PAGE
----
The art of distraction – Now You See Me review


By Jess Lomas
August 7, 2013

In Now You See Me, director Louis Leterrier attempts to make magic out of a lacklustre screenplay, but not even a star studded cast can save his feature from imploding as it nears its final trick.

FBI agent Dylan Rhodes (Mark Ruffalo) and Interpol agent Alma Dray (Melanie Laurent) are assigned a rather unusual case: bringing down a group of magicians whose first Vegas show ended with a French bank heist. The Four Horsemen consists of Daniel Atlas (Jesse Eisenberg), a bad boy who beds women impressed with his street magic; Henley Reeves (Isla Fisher), Daniel’s ex-assistant who’s made a break for it on her own; Merritt McKinney (Woody Harrelson), a mentalist past his heyday enjoying a popular revival; and Jack Wilder (Dave Franco), an apprentice of sorts whose skills are better put to picking locks and swiping wallets.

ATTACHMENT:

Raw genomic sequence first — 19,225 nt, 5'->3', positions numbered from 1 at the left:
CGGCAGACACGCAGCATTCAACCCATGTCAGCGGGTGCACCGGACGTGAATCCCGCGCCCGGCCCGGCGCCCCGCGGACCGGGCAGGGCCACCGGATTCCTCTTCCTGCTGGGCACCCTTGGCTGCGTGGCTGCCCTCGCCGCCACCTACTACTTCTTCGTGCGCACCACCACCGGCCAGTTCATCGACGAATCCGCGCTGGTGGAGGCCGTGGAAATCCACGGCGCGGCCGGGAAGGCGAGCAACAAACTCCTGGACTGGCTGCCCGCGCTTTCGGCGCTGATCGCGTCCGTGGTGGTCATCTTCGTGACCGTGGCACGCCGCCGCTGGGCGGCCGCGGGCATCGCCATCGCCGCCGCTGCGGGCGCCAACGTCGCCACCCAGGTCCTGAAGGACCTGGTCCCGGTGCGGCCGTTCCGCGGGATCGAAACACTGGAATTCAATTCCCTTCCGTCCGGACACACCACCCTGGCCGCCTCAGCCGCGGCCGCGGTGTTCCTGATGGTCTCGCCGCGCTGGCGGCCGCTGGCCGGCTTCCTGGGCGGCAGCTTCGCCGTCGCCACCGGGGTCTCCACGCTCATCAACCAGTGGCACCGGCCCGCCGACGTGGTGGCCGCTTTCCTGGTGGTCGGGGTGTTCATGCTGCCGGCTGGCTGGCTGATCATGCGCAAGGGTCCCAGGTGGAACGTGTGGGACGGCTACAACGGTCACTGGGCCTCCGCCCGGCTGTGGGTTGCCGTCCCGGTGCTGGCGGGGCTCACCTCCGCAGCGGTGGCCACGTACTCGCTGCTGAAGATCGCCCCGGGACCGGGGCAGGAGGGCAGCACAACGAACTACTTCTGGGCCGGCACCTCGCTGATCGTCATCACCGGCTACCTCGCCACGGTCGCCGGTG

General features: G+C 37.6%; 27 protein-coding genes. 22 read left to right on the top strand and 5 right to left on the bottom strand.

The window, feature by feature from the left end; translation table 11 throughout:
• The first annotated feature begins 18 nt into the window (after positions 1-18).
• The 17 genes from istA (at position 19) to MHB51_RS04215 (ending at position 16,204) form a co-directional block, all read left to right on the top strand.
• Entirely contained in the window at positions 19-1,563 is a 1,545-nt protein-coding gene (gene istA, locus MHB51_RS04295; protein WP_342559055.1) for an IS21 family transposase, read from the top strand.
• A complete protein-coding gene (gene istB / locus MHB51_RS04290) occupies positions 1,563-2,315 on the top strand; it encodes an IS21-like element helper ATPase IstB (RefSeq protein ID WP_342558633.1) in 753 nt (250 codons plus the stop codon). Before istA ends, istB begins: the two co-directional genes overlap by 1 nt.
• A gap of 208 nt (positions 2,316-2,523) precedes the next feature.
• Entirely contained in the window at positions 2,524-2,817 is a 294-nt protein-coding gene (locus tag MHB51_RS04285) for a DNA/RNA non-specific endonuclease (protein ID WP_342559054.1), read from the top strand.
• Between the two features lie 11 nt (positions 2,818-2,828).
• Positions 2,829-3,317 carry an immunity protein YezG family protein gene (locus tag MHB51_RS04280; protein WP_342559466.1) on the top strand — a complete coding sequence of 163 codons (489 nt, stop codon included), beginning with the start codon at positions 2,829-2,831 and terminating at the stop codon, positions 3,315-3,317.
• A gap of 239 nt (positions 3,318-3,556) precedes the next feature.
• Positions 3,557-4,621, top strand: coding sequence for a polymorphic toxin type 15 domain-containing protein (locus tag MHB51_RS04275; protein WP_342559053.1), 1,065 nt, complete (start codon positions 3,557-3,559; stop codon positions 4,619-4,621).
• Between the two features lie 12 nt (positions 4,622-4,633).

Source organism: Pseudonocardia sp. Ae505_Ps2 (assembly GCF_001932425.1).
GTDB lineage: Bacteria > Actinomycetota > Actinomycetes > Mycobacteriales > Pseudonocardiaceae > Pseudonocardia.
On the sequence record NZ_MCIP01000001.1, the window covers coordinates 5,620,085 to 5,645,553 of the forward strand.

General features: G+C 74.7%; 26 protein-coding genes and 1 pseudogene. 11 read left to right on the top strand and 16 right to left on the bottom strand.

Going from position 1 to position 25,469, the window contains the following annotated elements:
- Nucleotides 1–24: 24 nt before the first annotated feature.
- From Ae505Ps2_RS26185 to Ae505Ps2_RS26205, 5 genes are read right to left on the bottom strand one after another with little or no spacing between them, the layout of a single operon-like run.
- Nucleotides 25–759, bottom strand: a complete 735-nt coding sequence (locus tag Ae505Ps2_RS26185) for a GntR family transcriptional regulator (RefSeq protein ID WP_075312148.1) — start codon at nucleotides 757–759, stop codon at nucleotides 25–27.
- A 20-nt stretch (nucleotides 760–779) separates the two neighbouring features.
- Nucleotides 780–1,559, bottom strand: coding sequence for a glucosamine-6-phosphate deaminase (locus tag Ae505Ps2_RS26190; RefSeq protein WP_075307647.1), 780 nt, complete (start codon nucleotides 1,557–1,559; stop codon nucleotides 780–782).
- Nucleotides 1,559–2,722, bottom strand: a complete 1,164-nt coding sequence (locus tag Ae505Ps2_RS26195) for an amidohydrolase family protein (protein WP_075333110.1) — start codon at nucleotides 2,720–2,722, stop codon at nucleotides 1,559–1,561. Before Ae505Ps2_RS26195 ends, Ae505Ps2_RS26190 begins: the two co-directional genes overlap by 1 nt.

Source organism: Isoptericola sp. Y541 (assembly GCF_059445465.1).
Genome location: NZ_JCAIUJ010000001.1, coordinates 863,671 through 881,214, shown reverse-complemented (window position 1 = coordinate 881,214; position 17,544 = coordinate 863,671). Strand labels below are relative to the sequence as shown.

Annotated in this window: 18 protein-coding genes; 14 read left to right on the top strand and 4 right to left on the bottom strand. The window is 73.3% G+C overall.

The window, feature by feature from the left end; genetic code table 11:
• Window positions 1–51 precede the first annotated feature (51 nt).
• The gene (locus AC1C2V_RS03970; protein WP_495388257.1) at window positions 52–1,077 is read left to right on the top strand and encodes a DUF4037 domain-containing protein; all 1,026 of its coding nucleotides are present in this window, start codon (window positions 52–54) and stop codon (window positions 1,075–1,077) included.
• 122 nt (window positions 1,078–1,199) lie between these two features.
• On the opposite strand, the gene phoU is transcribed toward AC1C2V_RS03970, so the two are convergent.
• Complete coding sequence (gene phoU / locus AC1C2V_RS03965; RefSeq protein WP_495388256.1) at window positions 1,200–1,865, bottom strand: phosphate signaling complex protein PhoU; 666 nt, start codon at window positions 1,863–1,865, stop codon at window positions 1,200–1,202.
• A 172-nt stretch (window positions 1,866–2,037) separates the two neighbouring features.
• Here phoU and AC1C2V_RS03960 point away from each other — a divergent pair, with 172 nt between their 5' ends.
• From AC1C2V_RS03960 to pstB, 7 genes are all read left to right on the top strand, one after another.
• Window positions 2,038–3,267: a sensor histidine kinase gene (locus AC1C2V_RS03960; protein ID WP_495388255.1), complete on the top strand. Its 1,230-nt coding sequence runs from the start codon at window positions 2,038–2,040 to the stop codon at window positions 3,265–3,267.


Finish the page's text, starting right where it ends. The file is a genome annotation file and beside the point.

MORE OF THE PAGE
Also tracking the band of merry thieves is Thaddeus Bradley (Morgan Freeman), an ex-magician who realised he could make more money debunking other magician’s tricks than performing his own. As the Horsemen’s travelling show moves to New Orleans and then New York, always seeming one step ahead of the feds, agent Rhodes turns to Bradley for help.

The set-up, while cheesy, is incredibly enjoyable, as we’re introduced to our Horsemen and they’re brought together, Avengers-style, by an anonymous ringleader. While the authorities are chasing the magicians, they’re chasing the truth; who brought them together and why? From the opening sequence Now You See Me is in high gear, brightly lit and fast moving, it seems a perfect mix of classic capers (a la Ocean’s Eleven) and clever magic, with one small problem. While the tricks impress and amaze the Horsemen’s audience in the movie, some of the glitz is lost in translation to the screen. Simply put: magic is not fun to watch unless in a live audience.

As the picture progresses, its obsession with the mantra, “The closer you look, the less you see,” becomes tiresome and the finale is less than the spectacle it was obviously intended to be. Saving grace comes in the form of Ruffalo, who is, as always, entirely charming. With a ripping pace it will be easy for many to overlook the plentiful plot holes and skeletal character motivations and simply enjoy the moments of subtle comedy and forced romantic awkwardness enveloped by the ostentatious magic and tricks on show.


Now You See Me arrives in Australian cinemas August 8, 2013.

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